It does seem more plausible that we are poly-amourous for the sake of proliferation. But then, the subsequent emotional, health and financial instability paradoxically disenables us from safely engaging in said proliferation! [Yes, meanwhile, the Catholics…] [And meanwhile gonorrhea is now drug resistant! [*sigh* not secular logic too??]]
Princess Diana in her poufy gown would have to wait one more year for the famous philandering philosopher to decompose before she was able to kiss her prince, on the eve of her fairy tale ending. Her first and last smile as princess. And I will soon be the age she was when she died, speeding down a Paris tunnel in her little black dress, with her millionaire boyfriend, running away from people who wanted to scrutinize her life, down to the minutia.
She made the play for the ultimate bourgeois life as a teenager. Then, she threw it all in the establishment’s face. She was crushed by the lack of personal freedom, but died fighting to save it. She was a graphic symbol of the insufferable excess and narcissism of the middle-class-ass West. But she was also a premiere humanitarian and mother. Millions lined the streets to receive the procession of her funeral.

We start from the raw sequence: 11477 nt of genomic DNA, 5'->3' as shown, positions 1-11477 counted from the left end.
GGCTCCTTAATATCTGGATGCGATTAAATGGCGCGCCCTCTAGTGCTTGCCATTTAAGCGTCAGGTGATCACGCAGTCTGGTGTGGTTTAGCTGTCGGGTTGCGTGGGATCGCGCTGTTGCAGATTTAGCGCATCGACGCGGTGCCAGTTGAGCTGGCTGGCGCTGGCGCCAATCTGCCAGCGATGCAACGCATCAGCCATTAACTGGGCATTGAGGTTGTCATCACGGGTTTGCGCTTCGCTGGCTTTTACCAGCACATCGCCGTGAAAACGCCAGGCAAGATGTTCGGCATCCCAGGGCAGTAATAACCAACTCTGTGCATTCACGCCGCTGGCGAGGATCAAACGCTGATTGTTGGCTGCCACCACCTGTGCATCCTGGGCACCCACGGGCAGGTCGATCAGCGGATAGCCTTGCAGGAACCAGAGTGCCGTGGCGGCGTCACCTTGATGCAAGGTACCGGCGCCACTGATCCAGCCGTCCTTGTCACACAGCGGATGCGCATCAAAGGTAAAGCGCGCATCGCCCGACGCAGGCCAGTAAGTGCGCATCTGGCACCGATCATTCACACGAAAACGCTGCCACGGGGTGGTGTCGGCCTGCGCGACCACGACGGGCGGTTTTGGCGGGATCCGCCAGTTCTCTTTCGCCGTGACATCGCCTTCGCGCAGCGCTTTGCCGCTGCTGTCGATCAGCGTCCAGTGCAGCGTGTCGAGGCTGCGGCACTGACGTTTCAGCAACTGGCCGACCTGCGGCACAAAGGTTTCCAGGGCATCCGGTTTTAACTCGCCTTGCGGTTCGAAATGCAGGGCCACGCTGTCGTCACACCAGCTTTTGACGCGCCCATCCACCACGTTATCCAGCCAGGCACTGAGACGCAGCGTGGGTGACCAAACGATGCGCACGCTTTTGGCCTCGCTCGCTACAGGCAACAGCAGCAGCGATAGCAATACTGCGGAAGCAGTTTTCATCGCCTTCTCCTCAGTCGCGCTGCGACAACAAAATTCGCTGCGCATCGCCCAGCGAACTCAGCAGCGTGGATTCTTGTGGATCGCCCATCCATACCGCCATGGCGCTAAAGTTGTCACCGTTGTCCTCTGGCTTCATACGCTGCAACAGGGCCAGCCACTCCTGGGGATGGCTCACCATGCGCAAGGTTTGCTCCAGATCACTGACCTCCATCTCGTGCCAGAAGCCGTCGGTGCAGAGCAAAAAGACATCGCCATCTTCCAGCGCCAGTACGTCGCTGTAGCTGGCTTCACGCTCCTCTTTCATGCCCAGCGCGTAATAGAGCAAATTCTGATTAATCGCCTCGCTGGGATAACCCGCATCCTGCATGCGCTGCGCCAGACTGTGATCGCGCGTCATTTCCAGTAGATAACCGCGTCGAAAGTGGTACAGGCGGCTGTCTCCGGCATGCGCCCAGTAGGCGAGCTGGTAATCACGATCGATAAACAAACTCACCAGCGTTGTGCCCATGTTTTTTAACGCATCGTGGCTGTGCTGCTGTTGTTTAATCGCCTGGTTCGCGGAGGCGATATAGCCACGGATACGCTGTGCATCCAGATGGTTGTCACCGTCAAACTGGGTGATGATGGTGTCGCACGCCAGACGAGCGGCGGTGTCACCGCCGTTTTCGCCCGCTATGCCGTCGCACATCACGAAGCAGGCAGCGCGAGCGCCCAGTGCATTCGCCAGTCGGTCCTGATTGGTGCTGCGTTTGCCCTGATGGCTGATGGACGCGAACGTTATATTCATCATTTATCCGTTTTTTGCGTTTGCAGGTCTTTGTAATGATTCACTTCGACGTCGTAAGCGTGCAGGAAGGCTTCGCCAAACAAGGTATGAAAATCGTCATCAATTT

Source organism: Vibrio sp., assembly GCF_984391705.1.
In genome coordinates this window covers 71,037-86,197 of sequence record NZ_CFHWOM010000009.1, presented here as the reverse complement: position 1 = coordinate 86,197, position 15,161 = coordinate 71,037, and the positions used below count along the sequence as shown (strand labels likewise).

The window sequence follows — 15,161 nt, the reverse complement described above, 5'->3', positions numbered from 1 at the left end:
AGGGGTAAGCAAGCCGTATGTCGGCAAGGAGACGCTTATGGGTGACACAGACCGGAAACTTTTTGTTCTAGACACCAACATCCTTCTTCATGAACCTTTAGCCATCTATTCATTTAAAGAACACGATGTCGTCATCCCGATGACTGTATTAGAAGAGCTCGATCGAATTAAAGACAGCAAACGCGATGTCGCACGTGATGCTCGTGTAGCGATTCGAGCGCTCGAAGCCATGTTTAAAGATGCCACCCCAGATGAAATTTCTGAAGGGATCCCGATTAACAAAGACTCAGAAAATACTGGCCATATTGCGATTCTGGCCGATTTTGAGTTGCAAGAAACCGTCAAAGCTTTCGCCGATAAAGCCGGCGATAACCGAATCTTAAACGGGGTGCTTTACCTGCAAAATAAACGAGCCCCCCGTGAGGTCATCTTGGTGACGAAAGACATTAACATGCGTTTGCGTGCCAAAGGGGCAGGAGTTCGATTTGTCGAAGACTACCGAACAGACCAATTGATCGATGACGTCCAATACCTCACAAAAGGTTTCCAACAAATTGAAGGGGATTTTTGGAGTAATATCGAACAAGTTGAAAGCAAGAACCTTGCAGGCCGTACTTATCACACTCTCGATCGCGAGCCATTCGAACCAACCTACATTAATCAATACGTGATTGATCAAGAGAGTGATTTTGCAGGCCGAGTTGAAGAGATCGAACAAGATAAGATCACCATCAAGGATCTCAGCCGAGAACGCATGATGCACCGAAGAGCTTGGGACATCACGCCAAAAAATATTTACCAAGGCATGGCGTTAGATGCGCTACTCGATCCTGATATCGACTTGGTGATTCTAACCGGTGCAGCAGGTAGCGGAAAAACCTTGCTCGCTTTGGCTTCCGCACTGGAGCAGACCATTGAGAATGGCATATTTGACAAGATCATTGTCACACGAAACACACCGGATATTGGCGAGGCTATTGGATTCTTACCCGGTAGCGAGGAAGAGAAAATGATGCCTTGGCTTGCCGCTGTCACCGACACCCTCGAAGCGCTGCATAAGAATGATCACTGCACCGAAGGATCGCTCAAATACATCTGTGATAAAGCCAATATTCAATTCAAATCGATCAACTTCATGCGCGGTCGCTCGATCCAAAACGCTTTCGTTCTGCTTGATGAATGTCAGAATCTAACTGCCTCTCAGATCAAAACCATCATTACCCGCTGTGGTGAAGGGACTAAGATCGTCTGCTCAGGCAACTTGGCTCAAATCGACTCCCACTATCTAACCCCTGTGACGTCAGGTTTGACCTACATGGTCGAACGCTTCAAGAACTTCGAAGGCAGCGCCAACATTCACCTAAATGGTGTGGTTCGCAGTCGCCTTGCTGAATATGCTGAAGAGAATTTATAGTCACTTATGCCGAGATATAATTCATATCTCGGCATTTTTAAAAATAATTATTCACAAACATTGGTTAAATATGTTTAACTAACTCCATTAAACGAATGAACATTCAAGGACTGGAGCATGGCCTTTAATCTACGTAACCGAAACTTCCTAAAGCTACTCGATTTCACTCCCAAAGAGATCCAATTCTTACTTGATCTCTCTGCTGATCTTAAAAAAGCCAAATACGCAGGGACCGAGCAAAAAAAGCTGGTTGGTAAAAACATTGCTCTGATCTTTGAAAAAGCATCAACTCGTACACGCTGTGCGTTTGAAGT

Hmm…being one person is exhausting, after all! Barf.
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From Nausea by Jean-Paul Sartre, pp. 6-7:
“[Anny] never says no. I follow her into one of the big rooms on the second floor she rents by the hour or by the day. I do not pay her: our need is mutual…we hardly speak. What good is it?…
…For the first time, I am disturbed at being alone. I would like to tell someone what is happening to me before it’s too late and before I start frightening little boys. I wish Anny were here.”
From The Cure’s “Killing an Arab”:
I can turn and walk away or I can fire the gun
Staring at the sky, staring at the sun
Whichever I choose it amounts to the same
From Princess Diana:
“I think the biggest disease the world suffers from in this day and age is the disease of people feeling unloved.”